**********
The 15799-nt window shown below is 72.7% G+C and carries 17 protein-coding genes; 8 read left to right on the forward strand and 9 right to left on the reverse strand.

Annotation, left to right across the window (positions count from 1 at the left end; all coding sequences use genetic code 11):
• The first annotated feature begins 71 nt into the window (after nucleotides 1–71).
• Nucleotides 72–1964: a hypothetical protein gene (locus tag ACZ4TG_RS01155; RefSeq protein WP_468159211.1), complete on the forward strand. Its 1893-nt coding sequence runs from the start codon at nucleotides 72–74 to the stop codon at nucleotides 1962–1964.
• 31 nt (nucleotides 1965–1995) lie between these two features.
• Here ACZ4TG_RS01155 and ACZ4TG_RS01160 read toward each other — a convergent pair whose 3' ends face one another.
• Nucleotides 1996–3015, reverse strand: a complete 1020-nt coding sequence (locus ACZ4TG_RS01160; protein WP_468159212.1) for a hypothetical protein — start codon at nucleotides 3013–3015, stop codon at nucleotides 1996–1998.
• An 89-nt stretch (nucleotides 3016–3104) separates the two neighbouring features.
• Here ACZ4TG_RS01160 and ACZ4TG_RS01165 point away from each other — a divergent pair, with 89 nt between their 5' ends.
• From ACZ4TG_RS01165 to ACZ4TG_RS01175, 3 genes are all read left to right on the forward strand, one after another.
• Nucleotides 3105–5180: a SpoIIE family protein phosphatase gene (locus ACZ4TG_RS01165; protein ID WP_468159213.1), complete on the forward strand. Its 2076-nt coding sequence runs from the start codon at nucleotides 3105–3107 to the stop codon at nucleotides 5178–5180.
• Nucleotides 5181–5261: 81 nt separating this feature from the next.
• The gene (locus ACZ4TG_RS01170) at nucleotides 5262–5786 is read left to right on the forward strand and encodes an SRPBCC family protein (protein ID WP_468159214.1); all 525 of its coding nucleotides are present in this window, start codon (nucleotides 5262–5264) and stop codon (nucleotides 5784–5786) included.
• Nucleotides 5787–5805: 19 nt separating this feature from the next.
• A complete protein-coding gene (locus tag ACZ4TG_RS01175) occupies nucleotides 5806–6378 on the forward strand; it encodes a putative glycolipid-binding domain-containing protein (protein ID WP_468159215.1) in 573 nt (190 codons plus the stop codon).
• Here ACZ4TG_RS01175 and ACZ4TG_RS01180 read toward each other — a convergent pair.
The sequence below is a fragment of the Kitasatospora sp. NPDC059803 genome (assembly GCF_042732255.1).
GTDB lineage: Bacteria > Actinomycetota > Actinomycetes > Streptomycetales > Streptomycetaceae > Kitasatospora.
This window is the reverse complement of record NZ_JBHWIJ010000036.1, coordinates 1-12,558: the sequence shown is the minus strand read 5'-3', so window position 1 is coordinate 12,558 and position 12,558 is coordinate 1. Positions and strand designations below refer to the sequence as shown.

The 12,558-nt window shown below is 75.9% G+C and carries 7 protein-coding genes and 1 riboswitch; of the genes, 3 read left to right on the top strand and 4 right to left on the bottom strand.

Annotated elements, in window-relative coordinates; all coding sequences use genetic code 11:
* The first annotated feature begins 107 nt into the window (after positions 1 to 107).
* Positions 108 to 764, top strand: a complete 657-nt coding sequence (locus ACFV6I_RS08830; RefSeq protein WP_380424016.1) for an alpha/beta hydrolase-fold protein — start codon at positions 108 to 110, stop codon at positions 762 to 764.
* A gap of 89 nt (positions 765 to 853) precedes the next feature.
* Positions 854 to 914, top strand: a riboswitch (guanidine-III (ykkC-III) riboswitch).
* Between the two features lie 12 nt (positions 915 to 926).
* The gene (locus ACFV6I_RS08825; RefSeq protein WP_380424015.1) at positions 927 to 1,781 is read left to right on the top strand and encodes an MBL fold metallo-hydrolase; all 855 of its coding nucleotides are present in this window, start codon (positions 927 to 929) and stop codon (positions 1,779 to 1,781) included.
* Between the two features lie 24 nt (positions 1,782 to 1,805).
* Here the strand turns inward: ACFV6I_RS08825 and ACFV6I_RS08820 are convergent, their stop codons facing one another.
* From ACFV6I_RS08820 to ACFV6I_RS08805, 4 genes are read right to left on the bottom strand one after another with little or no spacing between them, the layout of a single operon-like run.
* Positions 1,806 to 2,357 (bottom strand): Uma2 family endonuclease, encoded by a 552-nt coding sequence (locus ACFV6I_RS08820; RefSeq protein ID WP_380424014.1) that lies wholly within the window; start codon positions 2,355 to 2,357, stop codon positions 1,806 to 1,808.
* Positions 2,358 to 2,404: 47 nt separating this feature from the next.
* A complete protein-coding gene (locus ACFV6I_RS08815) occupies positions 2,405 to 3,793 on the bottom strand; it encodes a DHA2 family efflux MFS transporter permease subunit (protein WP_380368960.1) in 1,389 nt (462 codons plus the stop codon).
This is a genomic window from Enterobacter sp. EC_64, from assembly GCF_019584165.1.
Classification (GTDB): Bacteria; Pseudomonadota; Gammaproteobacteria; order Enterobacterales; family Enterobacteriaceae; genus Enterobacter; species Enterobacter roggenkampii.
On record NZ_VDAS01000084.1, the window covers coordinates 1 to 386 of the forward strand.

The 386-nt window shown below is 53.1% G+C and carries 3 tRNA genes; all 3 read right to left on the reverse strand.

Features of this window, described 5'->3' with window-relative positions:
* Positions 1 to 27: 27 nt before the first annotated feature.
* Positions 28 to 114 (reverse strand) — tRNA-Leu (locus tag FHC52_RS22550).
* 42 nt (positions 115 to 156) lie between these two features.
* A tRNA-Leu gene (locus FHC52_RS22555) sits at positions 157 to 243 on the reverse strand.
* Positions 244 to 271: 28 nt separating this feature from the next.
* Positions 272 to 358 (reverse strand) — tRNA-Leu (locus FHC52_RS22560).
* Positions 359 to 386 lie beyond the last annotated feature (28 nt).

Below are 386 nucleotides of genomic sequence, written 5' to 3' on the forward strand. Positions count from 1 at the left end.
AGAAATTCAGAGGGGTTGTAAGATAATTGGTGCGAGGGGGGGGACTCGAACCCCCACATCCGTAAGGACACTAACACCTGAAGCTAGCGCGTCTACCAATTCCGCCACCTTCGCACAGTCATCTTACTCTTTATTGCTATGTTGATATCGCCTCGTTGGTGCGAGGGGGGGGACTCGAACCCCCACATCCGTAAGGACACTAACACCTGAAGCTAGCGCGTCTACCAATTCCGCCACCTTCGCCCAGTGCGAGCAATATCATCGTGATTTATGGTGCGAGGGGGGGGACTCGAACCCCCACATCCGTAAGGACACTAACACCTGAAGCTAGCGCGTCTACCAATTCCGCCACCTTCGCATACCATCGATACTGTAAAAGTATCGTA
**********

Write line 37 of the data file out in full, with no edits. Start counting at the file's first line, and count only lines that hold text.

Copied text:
The 386-nt window shown below is 53.1% G+C and carries 3 tRNA genes; all 3 read right to left on the reverse strand.